What began as a heartfelt letter to Norwich Township Fire Department Chief Jeff Warren has resulted in the creation of a new extended family for a 12-year-old Hilliard boy.

Aidan White, a seventh-grader at Hilliard Weaver Middle School, now joins in chores and banter at Norwich Township’s Station 81 in Hilliard as if he always has been there.

Several times a month, White spends a few hours at the station, detailing the station’s bright yellow fire trucks, replenishing medical supplies in the medic units and helping clean up in the station’s kitchen, all the while discussing “guy things.” The conversation tilts from fishing to hunting to video games, and Aidan said he doesn’t tell his mother every nuance.

Aidan’s mother, Katja, said Aidan, an only child who is on the autism spectrum, relishes the social interaction at the fire station.

“I want to help the guys who are here to help me when I need them,” said Aidan, who visited the fire station in April as part of the Hilliard Division of Police’s fourth annual Autism Awareness Open House. The police station and Station 81 are both at the Joint Safety Services Building at at 5181 Northwest Parkway.

The police open house provides an opportunity for autistic children to become accustomed – in a controlled environment – to the lights and sounds of emergency vehicles, which can be traumatic for them.

Katja White said in the past, Aidan has been startled enough to run into traffic when he heard sirens.

But the open house has helped, she said.

“We are still on a journey, though,” Katja White said about Aidan and the accompanying effects of autism, with her husband and Aidan’s father, Craig.

It was at the open house in April that Aidan delivered his letter to Warren through firefighter Justin Waples.

The letter thanked the firefighters and offered his services to help at the station.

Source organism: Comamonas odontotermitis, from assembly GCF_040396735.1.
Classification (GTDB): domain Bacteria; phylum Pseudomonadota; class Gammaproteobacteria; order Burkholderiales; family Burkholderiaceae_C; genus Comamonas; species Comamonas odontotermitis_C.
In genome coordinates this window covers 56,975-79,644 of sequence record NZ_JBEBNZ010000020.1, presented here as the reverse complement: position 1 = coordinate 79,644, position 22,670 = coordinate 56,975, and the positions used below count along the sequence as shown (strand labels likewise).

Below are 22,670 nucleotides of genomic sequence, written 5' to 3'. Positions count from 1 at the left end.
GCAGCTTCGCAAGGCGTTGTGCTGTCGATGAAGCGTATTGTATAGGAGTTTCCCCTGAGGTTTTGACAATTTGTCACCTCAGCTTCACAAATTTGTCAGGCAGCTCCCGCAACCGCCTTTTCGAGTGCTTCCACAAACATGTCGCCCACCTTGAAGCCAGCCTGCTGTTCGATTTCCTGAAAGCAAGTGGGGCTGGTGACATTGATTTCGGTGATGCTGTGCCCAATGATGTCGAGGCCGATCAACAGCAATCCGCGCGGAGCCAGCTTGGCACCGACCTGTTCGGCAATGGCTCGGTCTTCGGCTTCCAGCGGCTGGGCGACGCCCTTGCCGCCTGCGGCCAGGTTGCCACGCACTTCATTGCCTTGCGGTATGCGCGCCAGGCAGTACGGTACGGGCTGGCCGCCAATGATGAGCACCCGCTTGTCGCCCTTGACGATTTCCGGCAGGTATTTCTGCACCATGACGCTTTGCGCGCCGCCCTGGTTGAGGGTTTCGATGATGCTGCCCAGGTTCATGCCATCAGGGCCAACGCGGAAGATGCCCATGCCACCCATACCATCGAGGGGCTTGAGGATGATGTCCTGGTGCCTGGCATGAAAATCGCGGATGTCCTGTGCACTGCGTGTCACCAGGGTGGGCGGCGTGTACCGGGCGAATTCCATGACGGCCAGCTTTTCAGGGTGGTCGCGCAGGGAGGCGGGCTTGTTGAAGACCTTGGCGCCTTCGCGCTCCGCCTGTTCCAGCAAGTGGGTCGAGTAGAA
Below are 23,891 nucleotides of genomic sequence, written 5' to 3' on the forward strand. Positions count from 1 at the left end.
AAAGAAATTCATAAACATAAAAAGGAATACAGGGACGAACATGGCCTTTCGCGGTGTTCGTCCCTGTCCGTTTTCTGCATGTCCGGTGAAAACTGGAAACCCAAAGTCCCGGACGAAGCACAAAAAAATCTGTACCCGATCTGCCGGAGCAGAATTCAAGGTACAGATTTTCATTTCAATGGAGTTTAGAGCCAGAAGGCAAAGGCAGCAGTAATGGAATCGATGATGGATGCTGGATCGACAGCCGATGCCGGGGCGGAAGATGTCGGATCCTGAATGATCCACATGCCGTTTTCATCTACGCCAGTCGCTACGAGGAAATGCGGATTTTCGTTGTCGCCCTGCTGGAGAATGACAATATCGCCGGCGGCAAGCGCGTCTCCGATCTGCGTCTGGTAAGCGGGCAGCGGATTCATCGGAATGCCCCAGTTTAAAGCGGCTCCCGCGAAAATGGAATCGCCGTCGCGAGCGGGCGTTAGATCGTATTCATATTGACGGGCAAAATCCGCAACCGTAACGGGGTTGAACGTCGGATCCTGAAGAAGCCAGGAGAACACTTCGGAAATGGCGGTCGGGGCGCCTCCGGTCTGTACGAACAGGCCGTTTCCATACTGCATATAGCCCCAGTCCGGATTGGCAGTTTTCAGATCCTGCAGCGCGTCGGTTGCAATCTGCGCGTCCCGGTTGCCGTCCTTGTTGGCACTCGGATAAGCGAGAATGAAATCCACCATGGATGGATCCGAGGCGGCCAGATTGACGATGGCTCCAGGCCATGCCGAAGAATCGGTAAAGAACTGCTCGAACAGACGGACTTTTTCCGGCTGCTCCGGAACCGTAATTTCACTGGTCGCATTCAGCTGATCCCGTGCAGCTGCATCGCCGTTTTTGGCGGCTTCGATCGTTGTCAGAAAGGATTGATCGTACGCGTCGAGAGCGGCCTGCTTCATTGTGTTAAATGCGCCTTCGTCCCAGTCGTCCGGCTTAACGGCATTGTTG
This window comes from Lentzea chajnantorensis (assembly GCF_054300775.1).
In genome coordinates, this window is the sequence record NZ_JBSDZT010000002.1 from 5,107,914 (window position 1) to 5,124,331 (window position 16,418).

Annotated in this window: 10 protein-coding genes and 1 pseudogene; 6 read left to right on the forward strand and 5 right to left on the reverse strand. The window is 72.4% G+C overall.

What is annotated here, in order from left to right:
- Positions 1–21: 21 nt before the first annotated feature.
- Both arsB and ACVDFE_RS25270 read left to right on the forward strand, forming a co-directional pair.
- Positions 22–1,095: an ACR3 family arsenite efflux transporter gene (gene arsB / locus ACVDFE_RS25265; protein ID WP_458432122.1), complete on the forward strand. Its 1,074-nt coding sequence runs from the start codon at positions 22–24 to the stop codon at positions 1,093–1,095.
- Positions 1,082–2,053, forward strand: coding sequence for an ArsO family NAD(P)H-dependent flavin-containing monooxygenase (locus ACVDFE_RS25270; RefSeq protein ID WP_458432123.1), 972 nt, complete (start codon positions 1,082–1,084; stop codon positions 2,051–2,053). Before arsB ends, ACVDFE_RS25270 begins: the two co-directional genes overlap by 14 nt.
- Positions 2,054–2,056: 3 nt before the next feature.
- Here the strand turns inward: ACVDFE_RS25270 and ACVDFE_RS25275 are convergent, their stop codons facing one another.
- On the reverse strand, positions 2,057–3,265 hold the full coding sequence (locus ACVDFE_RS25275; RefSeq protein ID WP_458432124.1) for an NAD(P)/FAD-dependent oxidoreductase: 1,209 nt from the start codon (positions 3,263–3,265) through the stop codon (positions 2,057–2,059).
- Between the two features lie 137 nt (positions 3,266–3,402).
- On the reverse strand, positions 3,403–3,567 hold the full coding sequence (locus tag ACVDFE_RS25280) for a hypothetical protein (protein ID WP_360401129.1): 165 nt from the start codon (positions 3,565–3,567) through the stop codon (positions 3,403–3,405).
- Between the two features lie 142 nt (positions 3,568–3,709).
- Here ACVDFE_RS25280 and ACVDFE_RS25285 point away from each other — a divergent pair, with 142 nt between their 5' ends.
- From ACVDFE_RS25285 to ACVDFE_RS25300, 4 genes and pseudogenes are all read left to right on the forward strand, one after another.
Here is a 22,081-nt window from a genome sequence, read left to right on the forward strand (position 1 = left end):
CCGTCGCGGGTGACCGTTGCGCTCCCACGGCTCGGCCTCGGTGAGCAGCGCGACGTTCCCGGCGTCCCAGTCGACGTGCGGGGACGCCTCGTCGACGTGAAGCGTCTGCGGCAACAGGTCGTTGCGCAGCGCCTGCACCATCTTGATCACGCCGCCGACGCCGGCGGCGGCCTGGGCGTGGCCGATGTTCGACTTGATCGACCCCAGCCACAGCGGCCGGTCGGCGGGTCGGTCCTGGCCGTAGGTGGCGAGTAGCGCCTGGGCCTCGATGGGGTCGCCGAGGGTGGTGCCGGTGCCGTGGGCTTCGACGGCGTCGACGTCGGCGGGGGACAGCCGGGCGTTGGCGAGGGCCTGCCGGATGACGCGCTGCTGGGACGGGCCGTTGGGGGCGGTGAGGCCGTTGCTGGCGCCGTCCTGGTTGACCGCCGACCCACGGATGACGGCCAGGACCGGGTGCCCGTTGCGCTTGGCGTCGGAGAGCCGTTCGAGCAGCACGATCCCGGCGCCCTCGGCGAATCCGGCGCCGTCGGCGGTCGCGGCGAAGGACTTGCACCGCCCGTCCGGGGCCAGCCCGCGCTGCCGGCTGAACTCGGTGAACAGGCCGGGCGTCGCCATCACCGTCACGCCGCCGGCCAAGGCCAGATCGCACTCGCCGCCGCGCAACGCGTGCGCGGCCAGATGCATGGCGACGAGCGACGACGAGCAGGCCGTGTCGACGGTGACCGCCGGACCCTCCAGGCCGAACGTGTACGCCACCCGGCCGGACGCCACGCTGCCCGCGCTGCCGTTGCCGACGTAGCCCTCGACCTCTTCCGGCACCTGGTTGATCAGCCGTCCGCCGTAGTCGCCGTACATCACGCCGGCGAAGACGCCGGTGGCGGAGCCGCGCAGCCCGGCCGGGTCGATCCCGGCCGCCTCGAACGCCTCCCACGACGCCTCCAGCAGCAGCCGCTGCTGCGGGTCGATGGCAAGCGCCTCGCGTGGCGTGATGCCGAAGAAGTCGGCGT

“I thought it was a really cool thing that he wrote a letter to us,” Waples said.

Warren reached out to Aidan and his family to arrange the visits that have continued since April.

Aidan has had the opportunity to meet every firefighter because he has visited on each of the station’s three shifts. Firefighters work 24 hours on and 48 hours off, so every third day the same unit is on duty.

“(Aidan) shadows us every shift, and he’s done great here. ... He has an official (Norwich Township fire) shirt and hat, just like the rest of us,” firefighter Ray DiLisi said.

Besides helping at the station, Aidan asked to learn how to administer CPR.

Waples recently provided one-on-one instruction for Aidan before he spent the remainder of his time joining the other firefighters for continuing professional education and instruction from a medical expert.

Battalion Chief Chris Grile said he sees the interaction with Aidan as a way for the department to pay it forward to the community it serves.

“I see it as our responsibility to give back and provide good experiences,” Grile said.

The firefighters have banded together in another way to help Aidan.

The International Association of Fire Fighters Local 1723, which includes Norwich Township’s personnel, voted to donate $500 toward the purchase of a service dog for Aidan.

The department also is assisting in the fundraising efforts of local businesses, such as Nasty’s Sports Bar & Restaurant and Texas Roadhouse, to help raise proceeds.

“(Doctors) said a service dog would help Aidan’s anxiety,” Katja White said.

The family is working with 4 Paws For Ability Inc. of Xenia to find Aidan a service dog.

Through an agreement, the family would receive a service dog by paying 30%, or $17,000, of the cost, Katja White said. The family thus far has accrued about $4,000. Donations for Aidan’s service dog may be made at 4pawsforability.org.

There is a waiting period of two years or more to receive a dog, Katja White said.

But the benefits of Aidan’s companionship at the fire station have been immediate.

“Being around the station has helped him with his confidence, (and) he has a big extended family now,” Katja White said.

kcorvo@thisweeknews.com

@ThisWeekCorvo